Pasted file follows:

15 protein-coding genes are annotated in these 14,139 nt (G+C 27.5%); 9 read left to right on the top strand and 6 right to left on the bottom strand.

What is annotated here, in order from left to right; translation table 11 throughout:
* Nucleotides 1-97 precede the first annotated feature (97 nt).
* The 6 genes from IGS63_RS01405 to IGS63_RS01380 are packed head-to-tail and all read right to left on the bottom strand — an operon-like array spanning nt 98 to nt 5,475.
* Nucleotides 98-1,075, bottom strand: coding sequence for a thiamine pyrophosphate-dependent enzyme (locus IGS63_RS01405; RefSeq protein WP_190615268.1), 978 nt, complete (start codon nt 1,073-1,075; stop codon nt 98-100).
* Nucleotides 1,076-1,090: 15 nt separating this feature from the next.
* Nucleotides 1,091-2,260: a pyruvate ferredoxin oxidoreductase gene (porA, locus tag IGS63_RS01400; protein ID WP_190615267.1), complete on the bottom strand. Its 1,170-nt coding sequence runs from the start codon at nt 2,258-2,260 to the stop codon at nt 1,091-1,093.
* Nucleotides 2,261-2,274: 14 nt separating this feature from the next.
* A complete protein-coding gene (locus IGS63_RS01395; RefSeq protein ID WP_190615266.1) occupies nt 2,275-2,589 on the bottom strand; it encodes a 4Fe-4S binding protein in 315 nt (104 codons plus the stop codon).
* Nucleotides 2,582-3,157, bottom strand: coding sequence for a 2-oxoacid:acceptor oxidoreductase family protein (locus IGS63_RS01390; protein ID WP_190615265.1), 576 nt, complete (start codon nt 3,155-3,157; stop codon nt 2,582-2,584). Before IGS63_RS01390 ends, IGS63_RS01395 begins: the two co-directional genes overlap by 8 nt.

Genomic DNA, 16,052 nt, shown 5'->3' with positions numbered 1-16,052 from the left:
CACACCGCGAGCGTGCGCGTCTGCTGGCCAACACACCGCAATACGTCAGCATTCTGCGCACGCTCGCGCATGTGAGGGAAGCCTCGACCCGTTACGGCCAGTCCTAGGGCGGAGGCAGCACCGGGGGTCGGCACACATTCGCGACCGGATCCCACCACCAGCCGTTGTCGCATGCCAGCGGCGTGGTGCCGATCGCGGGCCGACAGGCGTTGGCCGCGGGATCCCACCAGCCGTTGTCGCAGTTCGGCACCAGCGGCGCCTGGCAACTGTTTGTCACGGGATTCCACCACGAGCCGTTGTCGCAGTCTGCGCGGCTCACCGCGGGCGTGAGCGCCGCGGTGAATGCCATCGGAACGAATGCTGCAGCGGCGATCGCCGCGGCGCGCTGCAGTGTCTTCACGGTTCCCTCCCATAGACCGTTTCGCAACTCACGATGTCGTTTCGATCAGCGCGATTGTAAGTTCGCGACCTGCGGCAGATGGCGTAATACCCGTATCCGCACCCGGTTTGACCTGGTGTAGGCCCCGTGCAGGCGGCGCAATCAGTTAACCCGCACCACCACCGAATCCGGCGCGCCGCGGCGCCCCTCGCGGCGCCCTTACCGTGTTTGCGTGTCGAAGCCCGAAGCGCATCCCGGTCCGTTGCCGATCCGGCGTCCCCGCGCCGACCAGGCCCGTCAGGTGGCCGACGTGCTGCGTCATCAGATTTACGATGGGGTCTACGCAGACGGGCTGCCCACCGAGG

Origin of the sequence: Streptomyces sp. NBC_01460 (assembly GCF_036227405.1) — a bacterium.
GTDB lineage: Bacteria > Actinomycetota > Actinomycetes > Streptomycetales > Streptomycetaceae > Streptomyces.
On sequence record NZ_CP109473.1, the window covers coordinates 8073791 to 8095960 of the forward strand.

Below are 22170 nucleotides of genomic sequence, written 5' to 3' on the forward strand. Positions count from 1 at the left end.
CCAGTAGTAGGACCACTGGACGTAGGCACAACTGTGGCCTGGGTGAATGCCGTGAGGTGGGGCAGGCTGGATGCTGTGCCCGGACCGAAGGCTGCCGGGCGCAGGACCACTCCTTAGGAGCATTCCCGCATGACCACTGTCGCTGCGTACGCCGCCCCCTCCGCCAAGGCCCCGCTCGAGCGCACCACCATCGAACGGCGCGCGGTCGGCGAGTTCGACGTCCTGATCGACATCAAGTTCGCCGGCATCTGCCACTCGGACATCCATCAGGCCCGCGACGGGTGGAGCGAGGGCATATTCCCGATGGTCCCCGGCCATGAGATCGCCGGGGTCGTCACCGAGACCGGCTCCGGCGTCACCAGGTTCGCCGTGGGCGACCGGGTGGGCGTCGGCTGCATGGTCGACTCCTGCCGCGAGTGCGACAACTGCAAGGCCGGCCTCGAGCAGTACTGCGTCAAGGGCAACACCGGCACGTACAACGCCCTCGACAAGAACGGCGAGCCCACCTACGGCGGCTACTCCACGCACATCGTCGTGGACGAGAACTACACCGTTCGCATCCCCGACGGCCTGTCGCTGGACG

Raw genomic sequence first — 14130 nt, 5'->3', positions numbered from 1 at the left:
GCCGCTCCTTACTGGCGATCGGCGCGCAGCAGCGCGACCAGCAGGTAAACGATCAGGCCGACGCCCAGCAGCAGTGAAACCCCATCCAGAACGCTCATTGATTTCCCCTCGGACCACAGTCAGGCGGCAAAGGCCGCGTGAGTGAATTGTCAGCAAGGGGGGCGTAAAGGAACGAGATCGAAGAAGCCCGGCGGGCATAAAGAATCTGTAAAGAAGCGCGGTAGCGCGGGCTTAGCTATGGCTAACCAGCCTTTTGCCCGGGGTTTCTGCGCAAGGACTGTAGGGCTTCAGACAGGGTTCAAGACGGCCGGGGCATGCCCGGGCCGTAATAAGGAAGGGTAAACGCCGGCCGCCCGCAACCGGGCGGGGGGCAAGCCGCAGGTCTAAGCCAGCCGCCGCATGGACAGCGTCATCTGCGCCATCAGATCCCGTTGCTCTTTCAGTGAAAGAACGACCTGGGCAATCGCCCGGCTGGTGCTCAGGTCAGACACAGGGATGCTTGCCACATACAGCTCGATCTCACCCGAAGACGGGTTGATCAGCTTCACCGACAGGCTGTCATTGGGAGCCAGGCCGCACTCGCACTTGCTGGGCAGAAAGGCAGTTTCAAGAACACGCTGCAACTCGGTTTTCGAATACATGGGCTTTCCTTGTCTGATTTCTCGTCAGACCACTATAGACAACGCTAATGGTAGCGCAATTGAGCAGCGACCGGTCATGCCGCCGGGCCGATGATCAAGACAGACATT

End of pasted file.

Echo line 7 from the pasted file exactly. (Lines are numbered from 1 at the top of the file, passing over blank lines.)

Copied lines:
* Nucleotides 1,091-2,260: a pyruvate ferredoxin oxidoreductase gene (porA, locus tag IGS63_RS01400; protein ID WP_190615267.1), complete on the bottom strand. Its 1,170-nt coding sequence runs from the start codon at nt 2,258-2,260 to the stop codon at nt 1,091-1,093.